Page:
Controversial Marine Science Museum Director announces retirement

C. Mac Rawls announced Thursday he is 'retiring' effective January 4, 2002 as director of the Virginia Marine Science Museum.

Rawls said the 'retirement' coincides with his 62nd birthday.

Thomas Frantz, chairman of the VMSM board,  said Rawls' decision wasn't because of the recent controversy surrounding a proposed $52M fish tank to house captive dolphins.  

"I think it is just time." Frantz said, "He's been with the museum since it was a seed of an idea in 1979. I think the city, region, and state owes him a debt of gratitude.

"There is no doubt that he took some heat," Frantz added, referring to the controversy.

Among other things, Rawls never denied that he conspired with City Manager James K. Spore to have police send undercover agents to meetings of opponents of the expansion project to "politically spy."

In addition, after the People for the Ethical Treatment of Animals (PETA) filed suit in frustration over being unable to obtain public documents relating to the proposed construction project, a myriad of other 'public sins' were discovered. 

Rawls and other staffers were accused of destroying documents the court had ordered turned over to PETA; withheld other documents on the grounds they 'belonged to the private fund-raising arm - the Virginia Marine Science Museum Foundation'  despite the fact they were generated, maintained, and stored in city equipment on city property by city employees, and weren't subject to court order; rigged the speaking order to favor 'friendly' speakers during public hearings; and his actions, along with other bureaucrats, will cost the taxpayers in excess of an estimated $150,000 in fighting PETA's suit and never winning a single legal skirmish.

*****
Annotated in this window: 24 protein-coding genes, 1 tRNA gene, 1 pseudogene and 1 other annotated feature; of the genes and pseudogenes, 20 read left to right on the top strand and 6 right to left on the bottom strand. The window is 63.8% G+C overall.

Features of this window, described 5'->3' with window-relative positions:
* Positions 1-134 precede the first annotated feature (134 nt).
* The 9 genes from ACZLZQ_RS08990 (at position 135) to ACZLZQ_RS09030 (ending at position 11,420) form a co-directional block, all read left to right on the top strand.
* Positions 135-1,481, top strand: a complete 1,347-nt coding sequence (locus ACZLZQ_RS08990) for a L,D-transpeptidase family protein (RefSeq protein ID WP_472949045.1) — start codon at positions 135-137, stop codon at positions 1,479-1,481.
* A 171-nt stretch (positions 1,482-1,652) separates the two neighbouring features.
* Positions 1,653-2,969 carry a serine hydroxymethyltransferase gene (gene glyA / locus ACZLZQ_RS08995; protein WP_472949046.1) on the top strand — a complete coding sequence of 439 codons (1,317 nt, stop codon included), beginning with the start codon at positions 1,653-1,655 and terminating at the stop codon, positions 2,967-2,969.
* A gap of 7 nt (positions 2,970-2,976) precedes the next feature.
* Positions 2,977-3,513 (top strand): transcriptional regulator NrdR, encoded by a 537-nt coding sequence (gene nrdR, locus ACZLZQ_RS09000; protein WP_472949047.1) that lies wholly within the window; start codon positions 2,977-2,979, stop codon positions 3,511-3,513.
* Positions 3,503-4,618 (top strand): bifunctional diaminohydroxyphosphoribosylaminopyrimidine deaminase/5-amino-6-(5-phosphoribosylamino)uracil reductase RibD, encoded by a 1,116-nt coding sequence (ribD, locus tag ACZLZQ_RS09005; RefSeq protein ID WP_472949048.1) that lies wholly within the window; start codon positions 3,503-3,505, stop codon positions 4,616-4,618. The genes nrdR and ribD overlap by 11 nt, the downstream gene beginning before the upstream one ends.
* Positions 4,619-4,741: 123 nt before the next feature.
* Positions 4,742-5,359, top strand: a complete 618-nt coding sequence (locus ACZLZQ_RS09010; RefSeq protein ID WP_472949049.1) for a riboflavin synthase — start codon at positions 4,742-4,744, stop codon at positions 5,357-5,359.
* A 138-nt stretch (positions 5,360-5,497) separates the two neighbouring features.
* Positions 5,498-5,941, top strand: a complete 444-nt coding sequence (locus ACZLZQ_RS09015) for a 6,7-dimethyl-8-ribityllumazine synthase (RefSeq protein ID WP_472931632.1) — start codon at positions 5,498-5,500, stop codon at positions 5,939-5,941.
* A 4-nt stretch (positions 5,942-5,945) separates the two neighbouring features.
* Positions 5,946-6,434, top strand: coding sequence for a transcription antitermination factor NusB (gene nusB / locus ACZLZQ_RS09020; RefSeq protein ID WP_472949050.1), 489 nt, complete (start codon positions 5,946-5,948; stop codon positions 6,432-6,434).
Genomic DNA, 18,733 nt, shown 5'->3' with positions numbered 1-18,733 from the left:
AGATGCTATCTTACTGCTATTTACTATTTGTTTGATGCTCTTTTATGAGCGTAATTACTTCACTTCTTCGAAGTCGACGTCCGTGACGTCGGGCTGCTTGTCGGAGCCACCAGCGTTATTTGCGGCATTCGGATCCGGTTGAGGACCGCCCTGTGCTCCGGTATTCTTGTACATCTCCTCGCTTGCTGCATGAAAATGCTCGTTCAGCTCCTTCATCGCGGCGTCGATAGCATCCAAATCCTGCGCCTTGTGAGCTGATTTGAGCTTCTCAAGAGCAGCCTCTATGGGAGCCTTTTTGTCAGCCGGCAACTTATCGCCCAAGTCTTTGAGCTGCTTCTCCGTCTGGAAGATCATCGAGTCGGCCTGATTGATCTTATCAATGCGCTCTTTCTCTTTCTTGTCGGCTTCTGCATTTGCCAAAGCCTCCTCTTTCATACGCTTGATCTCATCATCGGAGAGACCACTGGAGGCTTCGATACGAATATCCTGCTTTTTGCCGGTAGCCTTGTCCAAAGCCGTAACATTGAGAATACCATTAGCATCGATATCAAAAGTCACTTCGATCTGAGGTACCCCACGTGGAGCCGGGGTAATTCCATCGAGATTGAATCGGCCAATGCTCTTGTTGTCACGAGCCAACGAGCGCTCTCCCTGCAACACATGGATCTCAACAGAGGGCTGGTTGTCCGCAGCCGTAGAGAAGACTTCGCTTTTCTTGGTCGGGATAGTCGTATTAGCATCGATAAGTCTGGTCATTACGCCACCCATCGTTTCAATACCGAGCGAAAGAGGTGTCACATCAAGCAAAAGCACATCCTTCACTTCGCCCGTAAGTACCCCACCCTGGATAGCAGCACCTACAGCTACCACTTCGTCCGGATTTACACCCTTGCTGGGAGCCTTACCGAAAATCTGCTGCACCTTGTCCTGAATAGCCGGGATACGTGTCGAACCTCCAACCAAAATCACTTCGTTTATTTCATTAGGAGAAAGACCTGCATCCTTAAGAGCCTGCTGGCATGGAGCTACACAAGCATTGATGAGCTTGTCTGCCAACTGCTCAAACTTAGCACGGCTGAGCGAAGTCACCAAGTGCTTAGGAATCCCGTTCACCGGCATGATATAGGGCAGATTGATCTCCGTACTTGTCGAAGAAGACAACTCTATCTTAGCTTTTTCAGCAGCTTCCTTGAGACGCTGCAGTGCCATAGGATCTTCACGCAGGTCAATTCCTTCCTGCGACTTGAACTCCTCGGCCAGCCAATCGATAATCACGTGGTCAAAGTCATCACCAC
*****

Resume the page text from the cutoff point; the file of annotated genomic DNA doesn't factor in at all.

The project was cancelled earlier this year following strong public opposition and the disclosures during the court case.

"Some people in this city were getting tired funding problems he has caused,"  one official explained.  "He is a luxury we just can't afford anymore and it is time for him to leave." 

Rawls, however, wouldn't concede defeat even in his retirement letter:  "We are currently stalled on Phase III ...and I am sure in the end we will prevail."  Phase III included the dolphin tank.

"As we do the re-tooling and the re-thinking that will necessarily precede the accomplishment of Phase III, let us never give up nor compromise the principles of this place being first and foremost an educational center....  That is the real stuff, not just tourism, of which important museums are made."

Rawls a former public school teacher was given the museum idea during a meeting of candidates for city council and the General Assembly in the mid-'70s.  Rawls was defeated, but continued to toy with the idea of establishing such a museum. It was launched in 1981 and Rawls has headed it ever since.

Like most career bureaucrats, Rawls used the fledgling museum to continually expand his power base through movie theater, adding a stranding center, and then Phase III, his Waterloo.

In the city's most recent court action with PETA, Circuit Court Judge Frederick Lowe ordered the city to pay PETA's legal fees.  The city never won a single issue between March and today.  Kevin Martingayle, one of PETA's two lawyers in the case, said the city indicated it plans to appeal this ruling.  Such action, it's estimated will cost another $30,000 - $36,000.  "They'd be much better off paying the $12,500 the court ordered," Martingayle said.